We gab with the creator of Subversive Cross Stitch, Julie Jackson. When not designing naughty stitch kits, she’s posting wickedly funny snippets on SnarkyMalarkey.com. Julie shares the inspiration for starting up her business: an idiot boss suffering from a serious case of PEBKAC. Along the way, Julie gets her chakras blown, brainstorms with her 82-yr old mum, shows up in the pages of magazines like Bust and Venus, puts out a craft book, and lives happily ever after with her three cats.
LAB: I read somewhere that you’ve given a copy of your book to your mum. And she liked it!
JJ: Yes! She’s 82, and she said, “I love your book— I keep it under my mattress!” She’s really clever. In fact, I’ve asked her to brainstorm ideas with me. She’s so hip. She comes up with some zingers.
Your site says Subversive Cross Stitch started as a kind of anger management therapy when dealing with an idiot boss… could you elaborate a little bit on the “idiot boss” part…?
Basically, it was another blah company trying to upgrade their website. So they hired web people and then put this idiot in charge. She had never been to Amazon.com (and this was in 2001); she once asked me to make sure the digital camera had film in it; she’d try to make changes to our site by pulling it up on her browser and trying to type over stuff. One time she couldn’t read a text document I sent her, so I went into her office and found she didn’t have text wrap on. She kept pointing to the air to the right of her monitor and asking me where the words went. It was just mind-numbing. It was kind of funny that she was so stupid, but she eventually became mean and that’s when I bailed. Mean people totally suck, there’s just no excuse.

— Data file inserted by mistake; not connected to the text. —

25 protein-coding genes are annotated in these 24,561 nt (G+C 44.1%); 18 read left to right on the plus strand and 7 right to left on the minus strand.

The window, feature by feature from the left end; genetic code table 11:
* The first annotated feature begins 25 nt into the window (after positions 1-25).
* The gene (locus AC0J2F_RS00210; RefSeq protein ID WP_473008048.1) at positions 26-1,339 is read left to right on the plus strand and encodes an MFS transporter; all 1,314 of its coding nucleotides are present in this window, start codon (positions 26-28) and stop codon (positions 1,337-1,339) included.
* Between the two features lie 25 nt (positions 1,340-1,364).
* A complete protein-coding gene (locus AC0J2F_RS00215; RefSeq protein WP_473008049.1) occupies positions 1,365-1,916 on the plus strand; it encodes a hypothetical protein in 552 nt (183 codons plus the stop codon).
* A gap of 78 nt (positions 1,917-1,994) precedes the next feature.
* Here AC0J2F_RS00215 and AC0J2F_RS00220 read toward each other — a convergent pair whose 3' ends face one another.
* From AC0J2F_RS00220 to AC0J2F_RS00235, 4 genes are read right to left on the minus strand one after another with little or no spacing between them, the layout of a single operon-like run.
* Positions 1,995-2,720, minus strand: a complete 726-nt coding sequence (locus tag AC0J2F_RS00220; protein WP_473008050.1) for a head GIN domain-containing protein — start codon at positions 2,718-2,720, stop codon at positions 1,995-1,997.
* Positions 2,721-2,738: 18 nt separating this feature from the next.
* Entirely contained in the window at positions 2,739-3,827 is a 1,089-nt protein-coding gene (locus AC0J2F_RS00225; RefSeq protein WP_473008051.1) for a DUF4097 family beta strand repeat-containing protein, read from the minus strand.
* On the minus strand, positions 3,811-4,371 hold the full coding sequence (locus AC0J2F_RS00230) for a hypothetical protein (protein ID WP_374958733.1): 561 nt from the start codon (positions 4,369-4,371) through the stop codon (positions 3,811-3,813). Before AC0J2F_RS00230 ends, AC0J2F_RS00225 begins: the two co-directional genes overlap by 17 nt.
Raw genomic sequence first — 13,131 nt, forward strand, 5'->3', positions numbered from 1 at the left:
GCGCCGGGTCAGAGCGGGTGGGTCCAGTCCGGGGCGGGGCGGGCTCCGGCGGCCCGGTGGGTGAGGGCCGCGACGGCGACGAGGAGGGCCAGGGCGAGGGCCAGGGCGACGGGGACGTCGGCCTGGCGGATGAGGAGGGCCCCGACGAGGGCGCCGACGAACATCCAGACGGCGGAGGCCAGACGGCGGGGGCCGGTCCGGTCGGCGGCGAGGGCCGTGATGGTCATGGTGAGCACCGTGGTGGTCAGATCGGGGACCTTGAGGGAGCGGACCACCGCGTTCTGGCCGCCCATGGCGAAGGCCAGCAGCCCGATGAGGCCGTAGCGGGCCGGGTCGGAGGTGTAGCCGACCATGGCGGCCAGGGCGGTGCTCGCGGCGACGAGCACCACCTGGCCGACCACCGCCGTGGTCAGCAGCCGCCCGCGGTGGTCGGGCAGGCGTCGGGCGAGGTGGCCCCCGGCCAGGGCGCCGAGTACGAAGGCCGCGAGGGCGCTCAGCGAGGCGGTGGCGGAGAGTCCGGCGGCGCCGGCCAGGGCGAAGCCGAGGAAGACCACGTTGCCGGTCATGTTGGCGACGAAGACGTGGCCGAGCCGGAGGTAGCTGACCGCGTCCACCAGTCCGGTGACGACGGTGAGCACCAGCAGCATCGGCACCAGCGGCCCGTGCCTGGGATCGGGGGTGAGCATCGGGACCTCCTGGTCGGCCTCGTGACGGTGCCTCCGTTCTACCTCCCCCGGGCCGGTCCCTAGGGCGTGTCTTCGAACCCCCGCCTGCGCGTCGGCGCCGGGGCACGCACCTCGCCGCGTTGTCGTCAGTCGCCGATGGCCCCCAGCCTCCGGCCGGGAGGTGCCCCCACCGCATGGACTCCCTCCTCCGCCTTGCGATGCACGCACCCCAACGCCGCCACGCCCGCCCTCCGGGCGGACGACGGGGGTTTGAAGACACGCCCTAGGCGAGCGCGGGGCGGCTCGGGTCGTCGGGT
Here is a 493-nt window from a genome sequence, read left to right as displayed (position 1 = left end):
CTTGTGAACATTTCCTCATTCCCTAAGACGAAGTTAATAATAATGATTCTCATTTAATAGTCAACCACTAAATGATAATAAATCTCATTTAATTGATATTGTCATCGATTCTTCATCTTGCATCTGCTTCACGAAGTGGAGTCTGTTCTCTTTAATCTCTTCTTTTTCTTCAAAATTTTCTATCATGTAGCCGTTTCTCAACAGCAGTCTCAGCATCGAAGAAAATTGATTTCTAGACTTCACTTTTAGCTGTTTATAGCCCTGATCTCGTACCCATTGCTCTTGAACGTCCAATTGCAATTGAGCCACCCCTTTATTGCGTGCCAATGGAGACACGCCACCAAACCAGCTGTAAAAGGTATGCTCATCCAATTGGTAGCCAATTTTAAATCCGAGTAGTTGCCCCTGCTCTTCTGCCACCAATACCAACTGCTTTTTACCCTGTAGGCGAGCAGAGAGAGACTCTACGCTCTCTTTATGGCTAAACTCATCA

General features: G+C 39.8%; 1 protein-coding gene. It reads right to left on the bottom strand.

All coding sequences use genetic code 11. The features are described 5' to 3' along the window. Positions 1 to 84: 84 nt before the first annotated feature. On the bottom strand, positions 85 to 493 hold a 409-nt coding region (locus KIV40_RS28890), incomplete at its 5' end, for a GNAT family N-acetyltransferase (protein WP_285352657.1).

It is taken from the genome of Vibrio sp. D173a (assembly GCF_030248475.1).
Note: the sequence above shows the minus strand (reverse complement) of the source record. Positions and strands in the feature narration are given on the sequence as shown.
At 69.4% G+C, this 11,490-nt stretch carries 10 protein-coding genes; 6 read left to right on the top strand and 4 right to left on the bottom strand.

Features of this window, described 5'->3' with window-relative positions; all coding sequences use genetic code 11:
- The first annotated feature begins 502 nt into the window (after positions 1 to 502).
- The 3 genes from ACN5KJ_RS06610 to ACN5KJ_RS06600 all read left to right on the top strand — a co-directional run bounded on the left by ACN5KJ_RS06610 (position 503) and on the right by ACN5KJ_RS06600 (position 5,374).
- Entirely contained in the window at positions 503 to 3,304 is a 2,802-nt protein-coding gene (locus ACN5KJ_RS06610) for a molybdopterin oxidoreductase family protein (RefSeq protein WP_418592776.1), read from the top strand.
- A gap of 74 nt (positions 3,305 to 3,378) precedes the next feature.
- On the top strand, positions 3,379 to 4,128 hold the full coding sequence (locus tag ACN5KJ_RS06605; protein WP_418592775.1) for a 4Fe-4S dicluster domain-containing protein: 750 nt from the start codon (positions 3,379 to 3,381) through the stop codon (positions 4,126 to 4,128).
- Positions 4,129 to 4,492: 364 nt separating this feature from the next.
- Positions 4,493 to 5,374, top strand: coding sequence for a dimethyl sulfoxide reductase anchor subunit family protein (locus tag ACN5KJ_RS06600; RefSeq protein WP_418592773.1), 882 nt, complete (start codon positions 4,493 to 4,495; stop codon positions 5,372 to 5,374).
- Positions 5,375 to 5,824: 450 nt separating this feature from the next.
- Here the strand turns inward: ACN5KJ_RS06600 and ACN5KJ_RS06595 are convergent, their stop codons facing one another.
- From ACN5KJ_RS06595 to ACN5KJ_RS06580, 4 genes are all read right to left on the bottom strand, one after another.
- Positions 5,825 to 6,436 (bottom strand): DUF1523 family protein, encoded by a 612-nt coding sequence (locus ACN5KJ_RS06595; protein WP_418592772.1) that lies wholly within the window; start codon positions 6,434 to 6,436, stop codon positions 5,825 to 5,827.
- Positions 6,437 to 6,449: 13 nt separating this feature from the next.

What are some of the jobs you’ve had before starting SCS (Subversive Cross Stitch)?
I started exploring what I wanted to do early with internships during college: first it was ad agencies and then in grad school I landed a PR internship with Mister Rogers’ Neighborhood, which was just amazing. I kind of walked in and convinced them that they needed an intern. I got to wear the Purple Panda costume and go to events with Mister McFeely, Bob Dog, and other characters. I did a lot of freelance work from home beginning in 1996. I’ve brought just enough knowledge into SCS so that I can run it alone: I’m my own tech support, secretary, CEO and creative department, but I farm out accounting and legal stuff.